Never before, in our lifetimes, has our back to school season been more unusual. After the longest spring break ever, we are finally getting back into some semblance of a schedule or routine. Whether you are taking your kids back to in-person school or you have committed to virtual learning, your children now have specific tasks at specific times of the day.
Back to school isn’t just back to school. It is back to daily and weekly routines, back to bedtimes and alarm clocks, and back to good habits that may have gone by the wayside in the unusual days of Spring Break-turned-quarantine-turned-Summer. Add this important item to your list of daily activities as you get back into the swing of things: taking great care of your teeth! There are many things involved in pursuing a healthy mouth. Here are some tips to getting that oral hygiene routine back on track.
- In order to properly remove plaque (the soft, sticky substance that causes cavities and gum disease), it is necessary to brush your teeth twice a day with a soft or extra-soft bristled toothbrush.
- The most commonly missed area in brushing is at the gumline, so make sure the bristles of your toothbrush are gently touching the gums as you brush.
- Check the bristles of your toothbrush often. The American Dental Association recommends replacing toothbrushes every 3-4 months or sooner if bristles are splayed and worn (like the photo shows). A worn toothbrush cannot do a thorough job of cleaning teeth.
- Please remember: never share a toothbrush with anyone, especially your child.
- If you or your child is sick with any type of infection, replace your toothbrush or run it through your dishwasher’s “Sanitize” cycle.
- Supervise your children’s brushing. They should only be brushing their own teeth if they can tie their shoelaces or write their name in cursive. Otherwise, you should still be brushing their teeth for them.
Brushing alone cannot quite get the job done when it comes to removing all of the plaque from your teeth. The nooks and crannies between your teeth are havens for clumps of bacteria where even the best brusher is not able to reach. Flossing removes this plaque and reduces your risk for cavities and gum disease. When you skip flossing, you miss over 35% of the surface of a tooth. Studies have shown that flossing every day can add six years to your lifespan.
Because flossing is a more difficult skill to master, you should floss your children’s teeth until they show they can properly do it on their own. The easiest way to floss your child’s teeth is to sit on a bed or the floor, and have the child lay down with his head in your lap. Have the child tilt his head up so that you can look straight down into his mouth. This gives you the simplest access for flossing (also good for brushing). The earlier you start this process, the easier it is to accomplish.
Preventive Dental Care
- Professional cleanings – So let’s say you’re not a perfect brusher and flosser; no one is. We all have areas that we may miss with our toothbrush or floss. What happens when sticky, soft plaque is not removed from our teeth? In 24 hours, it begins to harden into tartar (also called calculus). Once it has hardened, you cannot clean it off with a toothbrush or floss. Only a dentist or dental hygienist can remove it with specialized teeth cleaning instruments. Tartar buildup that is not removed on a regular basis leads to painful, chronic conditions that require more extensive and more expensive dental treatment.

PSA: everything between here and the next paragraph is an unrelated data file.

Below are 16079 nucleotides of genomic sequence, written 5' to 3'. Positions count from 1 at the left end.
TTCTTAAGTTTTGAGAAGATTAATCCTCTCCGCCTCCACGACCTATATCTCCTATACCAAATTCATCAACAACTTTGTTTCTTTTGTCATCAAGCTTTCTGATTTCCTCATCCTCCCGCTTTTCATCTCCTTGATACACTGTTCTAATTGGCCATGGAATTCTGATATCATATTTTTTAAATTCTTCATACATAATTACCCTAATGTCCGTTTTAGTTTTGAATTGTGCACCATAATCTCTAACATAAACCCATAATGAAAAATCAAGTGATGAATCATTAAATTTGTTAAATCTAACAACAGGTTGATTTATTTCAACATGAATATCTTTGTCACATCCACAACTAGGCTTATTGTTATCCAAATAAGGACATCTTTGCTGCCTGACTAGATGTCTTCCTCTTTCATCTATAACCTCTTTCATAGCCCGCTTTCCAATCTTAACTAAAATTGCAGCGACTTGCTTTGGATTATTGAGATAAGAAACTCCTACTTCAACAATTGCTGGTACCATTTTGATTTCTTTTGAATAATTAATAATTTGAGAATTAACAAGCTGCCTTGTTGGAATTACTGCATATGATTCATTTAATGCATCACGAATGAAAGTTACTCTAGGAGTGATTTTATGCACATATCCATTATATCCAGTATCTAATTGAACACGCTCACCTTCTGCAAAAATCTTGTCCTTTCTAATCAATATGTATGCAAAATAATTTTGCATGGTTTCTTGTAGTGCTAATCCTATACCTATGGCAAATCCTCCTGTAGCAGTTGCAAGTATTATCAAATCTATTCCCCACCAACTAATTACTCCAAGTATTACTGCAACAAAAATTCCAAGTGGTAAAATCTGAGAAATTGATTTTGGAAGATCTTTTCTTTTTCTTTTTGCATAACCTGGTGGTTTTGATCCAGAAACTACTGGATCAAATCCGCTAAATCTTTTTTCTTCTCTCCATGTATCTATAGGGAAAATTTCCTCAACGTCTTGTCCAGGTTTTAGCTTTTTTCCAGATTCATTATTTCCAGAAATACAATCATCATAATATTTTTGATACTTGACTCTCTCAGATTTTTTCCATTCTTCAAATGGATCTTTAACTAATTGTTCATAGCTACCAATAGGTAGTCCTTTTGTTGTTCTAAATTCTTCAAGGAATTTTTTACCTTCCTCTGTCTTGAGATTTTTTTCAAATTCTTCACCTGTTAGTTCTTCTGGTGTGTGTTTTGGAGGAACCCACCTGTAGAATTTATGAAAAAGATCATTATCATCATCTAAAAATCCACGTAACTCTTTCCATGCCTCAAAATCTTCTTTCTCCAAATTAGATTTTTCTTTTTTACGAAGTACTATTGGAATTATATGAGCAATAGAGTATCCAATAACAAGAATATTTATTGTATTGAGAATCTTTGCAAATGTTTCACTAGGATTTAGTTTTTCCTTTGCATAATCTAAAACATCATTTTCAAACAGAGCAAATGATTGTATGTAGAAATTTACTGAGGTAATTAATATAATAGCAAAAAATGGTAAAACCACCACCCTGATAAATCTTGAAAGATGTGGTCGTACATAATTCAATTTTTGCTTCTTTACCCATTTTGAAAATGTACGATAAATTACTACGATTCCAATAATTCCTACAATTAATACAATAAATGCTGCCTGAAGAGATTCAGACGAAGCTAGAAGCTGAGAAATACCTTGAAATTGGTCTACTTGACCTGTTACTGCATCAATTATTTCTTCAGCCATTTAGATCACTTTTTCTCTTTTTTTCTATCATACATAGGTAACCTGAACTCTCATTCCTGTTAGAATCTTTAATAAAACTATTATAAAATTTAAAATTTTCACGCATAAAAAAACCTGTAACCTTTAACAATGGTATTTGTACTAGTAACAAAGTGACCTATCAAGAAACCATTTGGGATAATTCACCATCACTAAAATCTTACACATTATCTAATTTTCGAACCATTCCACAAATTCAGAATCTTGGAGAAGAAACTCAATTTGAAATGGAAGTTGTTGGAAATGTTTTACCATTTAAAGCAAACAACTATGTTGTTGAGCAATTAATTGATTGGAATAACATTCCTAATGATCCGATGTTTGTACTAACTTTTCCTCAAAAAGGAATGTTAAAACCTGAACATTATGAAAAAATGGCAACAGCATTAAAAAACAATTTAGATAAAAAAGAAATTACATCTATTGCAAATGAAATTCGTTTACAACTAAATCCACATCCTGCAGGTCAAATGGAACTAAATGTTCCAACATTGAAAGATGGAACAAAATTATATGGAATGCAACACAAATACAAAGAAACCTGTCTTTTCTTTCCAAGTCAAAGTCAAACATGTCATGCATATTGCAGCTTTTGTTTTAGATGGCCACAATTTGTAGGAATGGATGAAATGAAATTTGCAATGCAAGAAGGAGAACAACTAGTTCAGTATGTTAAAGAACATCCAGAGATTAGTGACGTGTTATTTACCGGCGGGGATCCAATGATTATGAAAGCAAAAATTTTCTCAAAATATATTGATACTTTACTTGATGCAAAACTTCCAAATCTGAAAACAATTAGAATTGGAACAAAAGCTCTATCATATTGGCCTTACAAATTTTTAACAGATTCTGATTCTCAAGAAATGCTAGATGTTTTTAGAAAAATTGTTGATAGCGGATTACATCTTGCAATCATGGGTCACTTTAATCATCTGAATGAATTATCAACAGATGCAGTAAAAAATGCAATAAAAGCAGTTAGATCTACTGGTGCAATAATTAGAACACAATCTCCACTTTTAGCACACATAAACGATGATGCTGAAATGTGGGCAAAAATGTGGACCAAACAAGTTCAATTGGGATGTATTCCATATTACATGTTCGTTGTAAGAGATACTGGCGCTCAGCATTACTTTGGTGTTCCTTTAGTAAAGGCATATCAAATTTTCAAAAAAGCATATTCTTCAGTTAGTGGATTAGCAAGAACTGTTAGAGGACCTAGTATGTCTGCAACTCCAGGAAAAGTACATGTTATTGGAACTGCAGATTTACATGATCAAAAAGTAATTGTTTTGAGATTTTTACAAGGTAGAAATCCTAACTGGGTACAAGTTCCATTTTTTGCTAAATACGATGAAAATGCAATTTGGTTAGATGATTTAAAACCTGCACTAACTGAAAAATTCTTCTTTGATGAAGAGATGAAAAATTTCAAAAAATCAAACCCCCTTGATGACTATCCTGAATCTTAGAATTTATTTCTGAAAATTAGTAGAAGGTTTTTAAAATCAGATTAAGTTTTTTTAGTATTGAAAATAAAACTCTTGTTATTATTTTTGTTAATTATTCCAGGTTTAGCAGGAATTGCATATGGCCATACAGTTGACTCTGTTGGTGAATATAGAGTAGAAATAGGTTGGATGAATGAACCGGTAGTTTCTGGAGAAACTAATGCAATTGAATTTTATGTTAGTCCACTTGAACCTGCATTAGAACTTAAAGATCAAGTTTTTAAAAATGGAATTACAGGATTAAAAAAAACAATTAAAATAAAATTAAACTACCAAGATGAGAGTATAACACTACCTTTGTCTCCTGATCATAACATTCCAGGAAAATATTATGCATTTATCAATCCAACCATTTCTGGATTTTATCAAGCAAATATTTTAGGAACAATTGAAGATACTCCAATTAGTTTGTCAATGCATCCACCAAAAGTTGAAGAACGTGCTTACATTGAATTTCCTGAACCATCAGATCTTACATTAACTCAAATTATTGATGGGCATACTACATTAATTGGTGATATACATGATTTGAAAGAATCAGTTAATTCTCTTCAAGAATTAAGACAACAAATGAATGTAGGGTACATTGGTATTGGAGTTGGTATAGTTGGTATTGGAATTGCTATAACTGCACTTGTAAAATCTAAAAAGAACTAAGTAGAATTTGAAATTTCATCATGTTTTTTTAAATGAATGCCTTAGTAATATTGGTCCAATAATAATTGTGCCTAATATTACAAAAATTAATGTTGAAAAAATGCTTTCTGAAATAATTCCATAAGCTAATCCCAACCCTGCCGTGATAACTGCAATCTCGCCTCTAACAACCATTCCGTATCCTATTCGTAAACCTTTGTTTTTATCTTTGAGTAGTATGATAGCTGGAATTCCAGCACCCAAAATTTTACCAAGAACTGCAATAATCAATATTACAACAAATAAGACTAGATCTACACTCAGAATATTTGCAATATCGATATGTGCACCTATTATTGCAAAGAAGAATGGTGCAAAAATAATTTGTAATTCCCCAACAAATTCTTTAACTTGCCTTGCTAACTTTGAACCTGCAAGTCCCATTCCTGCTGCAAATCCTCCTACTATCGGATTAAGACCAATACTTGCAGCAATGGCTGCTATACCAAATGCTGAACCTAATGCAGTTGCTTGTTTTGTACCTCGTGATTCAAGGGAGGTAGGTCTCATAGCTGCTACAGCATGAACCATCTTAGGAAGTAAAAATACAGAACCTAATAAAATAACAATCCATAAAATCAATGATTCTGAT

- Dental evaluation and x-rays – A dental evaluation by your dentist can uncover problems that are treatable in the early stages, when damage is minimal and dental treatment is less invasive. Dental x-rays show how the teeth are developing and hidden decay that develops between the teeth. X-rays also allow us to monitor the jawbones for any changes, including cancer or abnormal growths. These important steps, taken on a regular basis, can help prevent painful, chronic conditions and save money. Untreated tooth decay is a serious infectious disease for which there is no immunization.
- Fluoride application – Cavities used to be a fact of life. Over the past few decades, one thing has been responsible for a dramatic reduction in the prevalence of cavities: fluoride. The U.S. Centers for Disease Control says that water fluoridation is “one of 10 great public health achievements of the 20th century”. Fluoride in your water supply is integrated into children’s teeth as they are forming, adding strength and cavity resistance to their enamel. Teeth can also be strengthened and protected with topical fluoride. Topical fluoride includes many products you may already use at home (toothpaste, mouthwash and gel), and it can be professionally applied in your dentist’s office. Your need for professional fluoride treatment should be assessed by your dentist and is based on your cavity risk level.
- Sealants – Another common area that toothbrush bristles miss is the deep pits and grooves on the biting surfaces of your back teeth. These types of cavities can be prevented by applying dental sealants over the pits and grooves. A dental sealant is a thin coating that goes on in a liquid form, flowing into the pits and grooves and then hardening to form a smooth, flat surface that prevents the accumulation of bacteria and food particles. Sealants are most effective when applied as soon as a back tooth enters the mouth.
If you missed getting in to our office this summer for your preventive care, take a look at your school calendar. School holidays are busy in our office, and those appointment times fill up quickly. Pick the next school holiday for your dental visits and call us today at 972-347-1145 to get on the books for the day you want!